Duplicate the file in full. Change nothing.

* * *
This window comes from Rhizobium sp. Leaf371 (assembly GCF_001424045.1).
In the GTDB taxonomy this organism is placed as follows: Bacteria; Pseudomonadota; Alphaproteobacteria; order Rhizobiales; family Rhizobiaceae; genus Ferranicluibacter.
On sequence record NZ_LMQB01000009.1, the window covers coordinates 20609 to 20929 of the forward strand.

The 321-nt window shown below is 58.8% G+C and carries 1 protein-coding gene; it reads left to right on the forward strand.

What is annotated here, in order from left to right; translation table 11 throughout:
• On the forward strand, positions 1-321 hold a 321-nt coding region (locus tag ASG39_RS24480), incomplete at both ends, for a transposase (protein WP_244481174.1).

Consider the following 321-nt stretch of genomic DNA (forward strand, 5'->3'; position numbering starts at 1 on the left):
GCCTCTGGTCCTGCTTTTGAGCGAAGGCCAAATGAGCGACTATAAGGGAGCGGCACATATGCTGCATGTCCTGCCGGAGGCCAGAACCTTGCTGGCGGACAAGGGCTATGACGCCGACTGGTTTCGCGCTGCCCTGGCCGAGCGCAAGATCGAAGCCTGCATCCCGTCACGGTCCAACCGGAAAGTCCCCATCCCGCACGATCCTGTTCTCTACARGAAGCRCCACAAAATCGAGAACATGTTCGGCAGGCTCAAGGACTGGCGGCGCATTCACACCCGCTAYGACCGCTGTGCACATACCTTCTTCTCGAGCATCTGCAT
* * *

This window comes from Rhizobium sp. Leaf371 (assembly GCF_001424045.1).
In the GTDB taxonomy this organism is placed as follows: Bacteria; Pseudomonadota; Alphaproteobacteria; order Rhizobiales; family Rhizobiaceae; genus Ferranicluibacter.
On sequence record NZ_LMQB01000009.1, the window covers coordinates 20609 to 20929 of the forward strand.

The 321-nt window shown below is 58.8% G+C and carries 1 protein-coding gene; it reads left to right on the forward strand.

What is annotated here, in order from left to right; translation table 11 throughout:
• On the forward strand, positions 1-321 hold a 321-nt coding region (locus tag ASG39_RS24480), incomplete at both ends, for a transposase (protein WP_244481174.1).

Consider the following 321-nt stretch of genomic DNA (forward strand, 5'->3'; position numbering starts at 1 on the left):
GCCTCTGGTCCTGCTTTTGAGCGAAGGCCAAATGAGCGACTATAAGGGAGCGGCACATATGCTGCATGTCCTGCCGGAGGCCAGAACCTTGCTGGCGGACAAGGGCTATGACGCCGACTGGTTTCGCGCTGCCCTGGCCGAGCGCAAGATCGAAGCCTGCATCCCGTCACGGTCCAACCGGAAAGTCCCCATCCCGCACGATCCTGTTCTCTACARGAAGCRCCACAAAATCGAGAACATGTTCGGCAGGCTCAAGGACTGGCGGCGCATTCACACCCGCTAYGACCGCTGTGCACATACCTTCTTCTCGAGCATCTGCAT